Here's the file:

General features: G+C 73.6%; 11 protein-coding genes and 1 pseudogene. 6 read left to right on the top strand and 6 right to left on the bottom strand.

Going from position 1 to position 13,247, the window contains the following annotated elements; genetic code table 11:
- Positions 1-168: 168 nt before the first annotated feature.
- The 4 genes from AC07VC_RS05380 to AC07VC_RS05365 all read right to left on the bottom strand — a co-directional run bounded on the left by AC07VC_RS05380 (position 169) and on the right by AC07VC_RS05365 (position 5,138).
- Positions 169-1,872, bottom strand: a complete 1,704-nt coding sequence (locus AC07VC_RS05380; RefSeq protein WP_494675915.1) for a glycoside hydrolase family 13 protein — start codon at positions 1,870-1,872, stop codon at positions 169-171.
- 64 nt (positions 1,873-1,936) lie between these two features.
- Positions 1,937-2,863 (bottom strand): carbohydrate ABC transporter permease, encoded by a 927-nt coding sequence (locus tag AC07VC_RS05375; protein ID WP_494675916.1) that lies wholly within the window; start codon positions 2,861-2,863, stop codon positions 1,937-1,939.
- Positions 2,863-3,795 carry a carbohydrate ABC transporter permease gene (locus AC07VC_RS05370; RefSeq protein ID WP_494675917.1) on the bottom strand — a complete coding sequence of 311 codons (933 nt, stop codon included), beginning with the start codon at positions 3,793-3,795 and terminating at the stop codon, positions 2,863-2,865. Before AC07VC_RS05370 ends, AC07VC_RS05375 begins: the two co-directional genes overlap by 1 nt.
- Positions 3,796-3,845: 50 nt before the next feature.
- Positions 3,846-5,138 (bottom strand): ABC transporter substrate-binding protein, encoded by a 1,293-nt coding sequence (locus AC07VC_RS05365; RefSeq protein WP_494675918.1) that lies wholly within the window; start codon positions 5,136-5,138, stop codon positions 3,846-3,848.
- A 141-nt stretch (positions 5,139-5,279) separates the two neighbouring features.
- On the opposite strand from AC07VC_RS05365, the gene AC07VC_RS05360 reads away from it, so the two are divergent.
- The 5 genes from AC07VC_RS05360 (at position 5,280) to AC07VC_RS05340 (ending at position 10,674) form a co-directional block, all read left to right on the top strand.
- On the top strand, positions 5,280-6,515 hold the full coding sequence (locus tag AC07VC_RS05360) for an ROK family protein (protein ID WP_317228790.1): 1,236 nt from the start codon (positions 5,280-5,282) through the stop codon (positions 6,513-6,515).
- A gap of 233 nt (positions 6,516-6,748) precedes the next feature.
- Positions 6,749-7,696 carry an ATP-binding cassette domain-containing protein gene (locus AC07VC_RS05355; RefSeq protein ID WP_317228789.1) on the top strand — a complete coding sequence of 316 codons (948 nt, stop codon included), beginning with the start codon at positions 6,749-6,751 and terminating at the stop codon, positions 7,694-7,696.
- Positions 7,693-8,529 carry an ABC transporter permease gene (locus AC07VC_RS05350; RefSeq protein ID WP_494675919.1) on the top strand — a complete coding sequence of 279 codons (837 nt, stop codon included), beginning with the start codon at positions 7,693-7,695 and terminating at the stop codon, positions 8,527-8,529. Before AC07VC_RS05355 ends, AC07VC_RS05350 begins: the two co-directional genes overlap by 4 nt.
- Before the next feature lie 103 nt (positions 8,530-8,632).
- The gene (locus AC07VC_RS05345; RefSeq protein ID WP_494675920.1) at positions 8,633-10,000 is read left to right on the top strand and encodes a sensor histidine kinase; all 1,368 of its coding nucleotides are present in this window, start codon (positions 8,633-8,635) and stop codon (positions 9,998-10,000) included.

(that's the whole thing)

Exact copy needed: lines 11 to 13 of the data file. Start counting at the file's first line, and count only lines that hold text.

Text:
- A 141-nt stretch (positions 5,139-5,279) separates the two neighbouring features.
- On the opposite strand from AC07VC_RS05365, the gene AC07VC_RS05360 reads away from it, so the two are divergent.
- The 5 genes from AC07VC_RS05360 (at position 5,280) to AC07VC_RS05340 (ending at position 10,674) form a co-directional block, all read left to right on the top strand.